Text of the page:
As states fail across the world, the public safety function is increasingly being filled by private security companies. When out of work Mexican drug gangsters started a kidnapping, robbery and extortion crime wave, that country’s middle and upper classes didn’t turn to the police. They turned to private security. Chinese oil workers in the South Sudanese capital of Juba, upon hearing gunfire outside their compound when local political factions decided to battle it out among themselves, didn’t call the local authorities, they called the local offices of the Chinese security firm DeWe for help. Many of DeWe’s men were veterans of the PLA and knew how to provide shadow extraterritorial protection for Beijing’s citizens abroad.
For Kong Wei, head of DeWe’s Juba office and a veteran of the People’s Liberation Army who retired five years ago, it was the start of a 50 hour-marathon without sleep as he and his colleagues executed an evacuation plan. “Bullets and shells flew over our compound all day and night,” says Mr Kong. … Details of the operation last year, revealed here for the first time, point to the greater role being played by China’s fledgling private security industry. …
“The intermingling between PLA and private security contractors often staffed by ‘former PLA’ is a blurry line,” says Andrew Davenport, chief operating officer of RWR Advisory Group, a risk consultancy. Though private, few doubt the groups are solidly under the control of China’s national security bureaucracy. They represent “a parallel security strategy”, as Mr Davenport puts it.
“Parallel security strategy” is a nice way of describing doing the police work local cops can’t do. Sometimes the cops are ethnically local — they just don’t work for the government in situ. “Headquartered in Lima, Peru, Defion Internacional is a private military company that supplies specialist security staff who are mostly recruited from Latin America. … Latin American security staff stationed in the Middle East have been described as ‘guns for hire.'”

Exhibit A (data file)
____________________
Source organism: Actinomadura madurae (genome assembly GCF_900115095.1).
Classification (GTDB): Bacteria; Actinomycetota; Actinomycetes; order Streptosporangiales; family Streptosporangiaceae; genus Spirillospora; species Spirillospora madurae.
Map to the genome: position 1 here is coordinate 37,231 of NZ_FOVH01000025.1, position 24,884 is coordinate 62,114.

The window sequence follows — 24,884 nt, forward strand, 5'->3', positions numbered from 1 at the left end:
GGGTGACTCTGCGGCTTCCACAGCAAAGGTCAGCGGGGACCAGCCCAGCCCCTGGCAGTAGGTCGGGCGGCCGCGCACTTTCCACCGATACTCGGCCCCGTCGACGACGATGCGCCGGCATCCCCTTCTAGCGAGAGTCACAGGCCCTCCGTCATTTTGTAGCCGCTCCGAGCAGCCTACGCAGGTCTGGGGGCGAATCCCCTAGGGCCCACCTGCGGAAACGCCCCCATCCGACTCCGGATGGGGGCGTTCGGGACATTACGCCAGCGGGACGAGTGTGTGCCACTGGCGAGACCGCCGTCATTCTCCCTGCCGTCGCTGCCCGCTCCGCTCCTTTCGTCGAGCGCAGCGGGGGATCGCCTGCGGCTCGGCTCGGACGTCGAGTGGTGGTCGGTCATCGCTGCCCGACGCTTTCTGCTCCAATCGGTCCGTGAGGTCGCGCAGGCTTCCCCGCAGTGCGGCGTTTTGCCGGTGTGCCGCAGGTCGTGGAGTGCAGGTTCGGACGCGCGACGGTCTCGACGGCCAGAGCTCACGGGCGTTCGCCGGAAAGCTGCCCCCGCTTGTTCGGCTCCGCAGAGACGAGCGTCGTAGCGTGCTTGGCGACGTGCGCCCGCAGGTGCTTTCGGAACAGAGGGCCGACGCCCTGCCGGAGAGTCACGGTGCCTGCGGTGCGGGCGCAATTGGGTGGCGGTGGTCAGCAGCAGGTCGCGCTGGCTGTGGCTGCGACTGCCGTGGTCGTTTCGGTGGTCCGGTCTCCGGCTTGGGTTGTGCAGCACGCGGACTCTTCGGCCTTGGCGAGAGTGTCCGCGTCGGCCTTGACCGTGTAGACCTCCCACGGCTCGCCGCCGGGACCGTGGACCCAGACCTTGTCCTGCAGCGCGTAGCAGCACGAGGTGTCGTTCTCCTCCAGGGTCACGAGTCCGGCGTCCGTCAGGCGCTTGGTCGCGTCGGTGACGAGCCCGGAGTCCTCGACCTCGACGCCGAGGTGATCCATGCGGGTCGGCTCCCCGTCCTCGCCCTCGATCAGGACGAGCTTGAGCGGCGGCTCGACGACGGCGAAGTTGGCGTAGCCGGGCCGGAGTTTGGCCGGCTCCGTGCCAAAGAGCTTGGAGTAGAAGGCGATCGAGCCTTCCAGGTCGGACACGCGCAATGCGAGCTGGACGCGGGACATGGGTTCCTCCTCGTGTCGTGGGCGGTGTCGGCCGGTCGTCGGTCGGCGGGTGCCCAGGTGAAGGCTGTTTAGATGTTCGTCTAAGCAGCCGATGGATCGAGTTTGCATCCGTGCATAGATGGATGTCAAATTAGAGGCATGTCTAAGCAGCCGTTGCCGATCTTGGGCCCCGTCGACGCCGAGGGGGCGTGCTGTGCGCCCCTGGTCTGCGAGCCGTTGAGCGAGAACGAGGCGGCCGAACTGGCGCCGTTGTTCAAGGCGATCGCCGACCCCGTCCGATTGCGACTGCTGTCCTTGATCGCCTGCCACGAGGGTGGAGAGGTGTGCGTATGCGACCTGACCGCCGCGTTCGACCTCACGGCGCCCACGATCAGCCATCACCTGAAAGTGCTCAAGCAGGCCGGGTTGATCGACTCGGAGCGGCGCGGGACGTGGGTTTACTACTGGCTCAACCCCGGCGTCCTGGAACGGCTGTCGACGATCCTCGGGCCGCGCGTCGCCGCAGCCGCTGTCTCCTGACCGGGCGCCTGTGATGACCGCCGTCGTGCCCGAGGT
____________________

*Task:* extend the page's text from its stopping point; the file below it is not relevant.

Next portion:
Increasingly, medical evacuation, kidnap and ransom negotiations and even intelligence gathering services are being offered on a private basis. One African magazine complained that private security was taking over the continent. With so much high-quality military talent left over from the War on Terror, only a fool would continue to rely on the local corrupt gendarmerie when a vastly superior alternative was available. When a friend complained that the Philippine police were now “squads of killers loose with a licence to kill” my first impulse was to say: “stop thinking of them as cops”. Because they’re not cops. They’re killers in government uniforms.
More generally, it is hard to keep thinking of failed states as “governments” when they don’t govern anything. The provision of what used to be called “public services” in failed states will be long delayed if the advent of a Westphalian structure is first awaited. The answer to the long-standing problem of “nation building” may lie in embracing the suck, in exploiting the situation. In many failed states it is really much easier to provide privately operated transportation, utility provision (including telecomms) and health care than it is to build the public equivalent. Failed states from one point of view are a business opportunity. The key lies in recognizing it.
This will distress progressives who see the state as the ultimate engine of good and continue to put their faith in “nation building”. While they may rend their garments at the prospect of their beloved public space being filled by private enterprise, 21st-century technology may be redefining the role of the state permanently. With the growing availability of the Internet and the imminent arrival of robotics and distributing manufacturing it may no longer be necessary to wait on the rise of the state to provide schooling, postal service and healthcare. These are being provided despite the state. As we are in fact seeing — even the police are replaceable.